THERE was never any doubt that Andrew McGrath was going to be drafted last year, but this silky prospect wanted more. 

McGrath, 18, hungered to be the No.1 pick – and generally whatever he sets his mind to he achieves, as he did again when Essendon made him the dux of the 2016 draft class.

In doing so, the 178cm defender became the Bombers' first-ever top draft choice.

McGrath has played all four games, saving his best so far for Saturday night when he had 28 disposals, four tackles and five scoring involvements in a loss to the Crows.

Match preview: Essendon v Collingwood

"It's a massive honour, and towards the end of the year I really wanted to get that title of being the No.1 pick," the round four NAB AFL Rising Star nominee told

"I'm usually pretty competitive. I know it's just a number, but it was on my mind a little bit – I wanted to have that title and that responsibility.

"I guess you want to have that pressure, you wouldn’t rather be anywhere else … so why be afraid of the pressure?"

McGrath has discussed his draft perch with Essendon clubmate Brendon Goddard, the 2002 No.1 selection, and followed in fellow ex-Brighton Grammar School student Jack Watts's 2008 footsteps.

Goddard's advice was simple: listen only to feedback within Bomberland and don't let outsiders impact on your feelings or performance.

St Kilda's Paddy McCartin, the prize of the 2014 draft, has been in the headlines since the Saints dropped him after a goalless round three effort.

The scrutiny hasn't gone unnoticed by McGrath.

"He hasn't really reached his potential yet, but I think the taller players take a bit more time and everybody needs to be a little more patient with Paddy," McGrath said.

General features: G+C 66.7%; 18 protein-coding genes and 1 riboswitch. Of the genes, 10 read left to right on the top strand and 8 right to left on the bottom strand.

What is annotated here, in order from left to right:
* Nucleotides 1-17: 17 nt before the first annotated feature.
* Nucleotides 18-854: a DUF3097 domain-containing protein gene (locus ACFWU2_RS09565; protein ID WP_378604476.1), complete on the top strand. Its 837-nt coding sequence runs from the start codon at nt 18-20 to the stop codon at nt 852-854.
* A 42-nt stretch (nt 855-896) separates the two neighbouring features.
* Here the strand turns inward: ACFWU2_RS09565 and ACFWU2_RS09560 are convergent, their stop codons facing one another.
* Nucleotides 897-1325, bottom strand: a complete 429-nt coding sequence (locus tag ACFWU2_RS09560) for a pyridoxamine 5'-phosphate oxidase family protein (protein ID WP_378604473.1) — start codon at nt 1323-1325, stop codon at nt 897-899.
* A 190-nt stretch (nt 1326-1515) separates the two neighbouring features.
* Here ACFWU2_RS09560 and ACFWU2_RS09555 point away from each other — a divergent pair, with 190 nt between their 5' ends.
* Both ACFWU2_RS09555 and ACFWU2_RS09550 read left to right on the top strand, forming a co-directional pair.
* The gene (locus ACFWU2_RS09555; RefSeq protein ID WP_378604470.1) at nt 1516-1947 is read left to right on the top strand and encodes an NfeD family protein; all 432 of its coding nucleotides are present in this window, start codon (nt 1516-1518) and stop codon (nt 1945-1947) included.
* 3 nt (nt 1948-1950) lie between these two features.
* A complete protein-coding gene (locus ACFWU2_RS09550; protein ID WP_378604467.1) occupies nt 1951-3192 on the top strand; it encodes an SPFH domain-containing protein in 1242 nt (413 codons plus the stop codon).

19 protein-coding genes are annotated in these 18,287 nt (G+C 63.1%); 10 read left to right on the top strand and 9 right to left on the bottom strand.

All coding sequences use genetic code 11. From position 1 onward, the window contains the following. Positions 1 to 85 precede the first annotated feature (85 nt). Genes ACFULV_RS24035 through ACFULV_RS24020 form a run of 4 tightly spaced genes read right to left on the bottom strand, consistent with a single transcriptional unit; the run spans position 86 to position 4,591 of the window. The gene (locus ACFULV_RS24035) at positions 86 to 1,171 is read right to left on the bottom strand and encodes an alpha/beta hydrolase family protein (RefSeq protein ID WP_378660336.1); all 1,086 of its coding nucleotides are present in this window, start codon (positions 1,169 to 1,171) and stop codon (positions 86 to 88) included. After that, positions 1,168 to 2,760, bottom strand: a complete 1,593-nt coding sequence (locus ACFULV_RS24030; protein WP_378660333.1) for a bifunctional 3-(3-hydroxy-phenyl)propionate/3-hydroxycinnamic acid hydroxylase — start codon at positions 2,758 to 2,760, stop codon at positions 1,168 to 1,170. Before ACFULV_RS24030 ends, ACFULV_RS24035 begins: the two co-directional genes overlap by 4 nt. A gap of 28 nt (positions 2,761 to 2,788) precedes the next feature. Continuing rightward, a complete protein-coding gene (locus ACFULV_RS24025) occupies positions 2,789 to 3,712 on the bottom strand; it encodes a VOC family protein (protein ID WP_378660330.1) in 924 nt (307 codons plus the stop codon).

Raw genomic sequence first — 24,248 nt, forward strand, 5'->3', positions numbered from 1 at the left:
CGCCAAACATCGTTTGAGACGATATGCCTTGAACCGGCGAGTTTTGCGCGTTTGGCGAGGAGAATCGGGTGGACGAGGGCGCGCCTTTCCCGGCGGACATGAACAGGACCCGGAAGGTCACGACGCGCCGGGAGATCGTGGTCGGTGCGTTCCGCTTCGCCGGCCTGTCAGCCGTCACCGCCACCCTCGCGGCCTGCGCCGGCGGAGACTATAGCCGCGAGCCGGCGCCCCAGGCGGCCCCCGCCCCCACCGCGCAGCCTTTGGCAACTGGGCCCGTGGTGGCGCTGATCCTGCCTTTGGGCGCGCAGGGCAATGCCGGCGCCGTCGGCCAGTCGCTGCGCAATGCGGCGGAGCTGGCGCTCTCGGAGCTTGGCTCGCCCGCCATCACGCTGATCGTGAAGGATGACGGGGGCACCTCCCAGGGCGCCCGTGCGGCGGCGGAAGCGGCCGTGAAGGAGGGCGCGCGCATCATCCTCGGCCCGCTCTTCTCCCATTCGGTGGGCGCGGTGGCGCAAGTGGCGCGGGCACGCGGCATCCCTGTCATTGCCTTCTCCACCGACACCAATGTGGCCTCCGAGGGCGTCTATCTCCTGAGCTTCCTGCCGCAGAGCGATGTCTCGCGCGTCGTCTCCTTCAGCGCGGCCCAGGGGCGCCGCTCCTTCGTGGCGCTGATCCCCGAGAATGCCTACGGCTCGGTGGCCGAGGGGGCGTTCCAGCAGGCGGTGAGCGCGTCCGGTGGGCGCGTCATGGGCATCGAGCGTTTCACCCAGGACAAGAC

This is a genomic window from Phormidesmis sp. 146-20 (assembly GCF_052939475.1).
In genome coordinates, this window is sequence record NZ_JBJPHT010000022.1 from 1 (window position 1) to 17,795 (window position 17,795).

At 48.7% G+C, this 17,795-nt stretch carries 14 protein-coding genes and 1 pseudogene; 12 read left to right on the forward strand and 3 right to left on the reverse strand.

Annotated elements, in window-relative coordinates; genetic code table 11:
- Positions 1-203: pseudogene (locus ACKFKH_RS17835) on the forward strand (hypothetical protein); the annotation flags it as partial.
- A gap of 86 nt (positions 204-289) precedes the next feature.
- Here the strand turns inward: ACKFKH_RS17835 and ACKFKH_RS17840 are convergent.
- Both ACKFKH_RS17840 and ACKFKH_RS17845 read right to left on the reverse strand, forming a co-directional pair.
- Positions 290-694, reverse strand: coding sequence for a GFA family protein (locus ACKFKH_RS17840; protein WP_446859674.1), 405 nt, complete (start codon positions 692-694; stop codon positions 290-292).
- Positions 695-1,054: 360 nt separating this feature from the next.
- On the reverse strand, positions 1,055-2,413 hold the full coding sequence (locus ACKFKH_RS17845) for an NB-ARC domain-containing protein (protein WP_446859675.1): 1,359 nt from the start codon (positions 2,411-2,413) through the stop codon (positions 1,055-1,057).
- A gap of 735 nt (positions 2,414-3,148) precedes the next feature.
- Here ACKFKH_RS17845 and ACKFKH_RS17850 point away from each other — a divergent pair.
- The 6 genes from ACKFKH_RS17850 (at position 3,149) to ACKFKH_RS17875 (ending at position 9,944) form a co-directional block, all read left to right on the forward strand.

"He's obviously a great player and he's shown that in patches throughout his career so far, and I think we just need to give him time to develop and blossom.

"He's going to turn out to be a great AFL player – I'm sure of it."

McGrath, who moved to Australia from Canada with his family when he was five, made a compelling case last year to be considered the best teenager in the country.

The Sandringham Dragons star averaged 32 disposals in the TAC Cup, co-captained Victoria Metro and won its MVP en route to the under-18 Division One title, and won All Australian honours.

He was also Brighton Grammar's school captain and football vice-captain under Robert Shaw, a former VFL/AFL footballer and coach.

But football wasn't McGrath's certain future until three years ago, when the triple national champion hurdler ended a promising track-and-field career.

"My parents always said to pick the one where my heart lies, because I'll try harder and want to be more successful in that field," he said.

"I wrestled with it for months and it was really hard in the end. I had doubts and regrets even a bit early, but it's all worked out now and I'm happy with the decision."

McGrath is revelling in the "new vibe" at Tullamarine, as the dark cloud that was the supplements saga subsides.

He will always be connected to it as the reward at the end of those tough times, but is most focused on the future and the club's ability to do "something special".

For the moment, McGrath still appreciates living with his parents at their East Brighton home and enjoying the perks of being an 18-year-old kid.

"It's a bit of a trek out to training each day, but the advantages outweigh the drive – I love being at home," he said.

"It makes everything a bit easier; just having my family there and everything that's important to me – I can escape footy a little bit and switch off, which is nice sometimes."

The NAB AFL Academy graduate joins Port Adelaide's Sam Powell-Pepper, Hawthorn's Ryan Burton and Geelong's Brandan Parfitt as Rising Star nominees this season.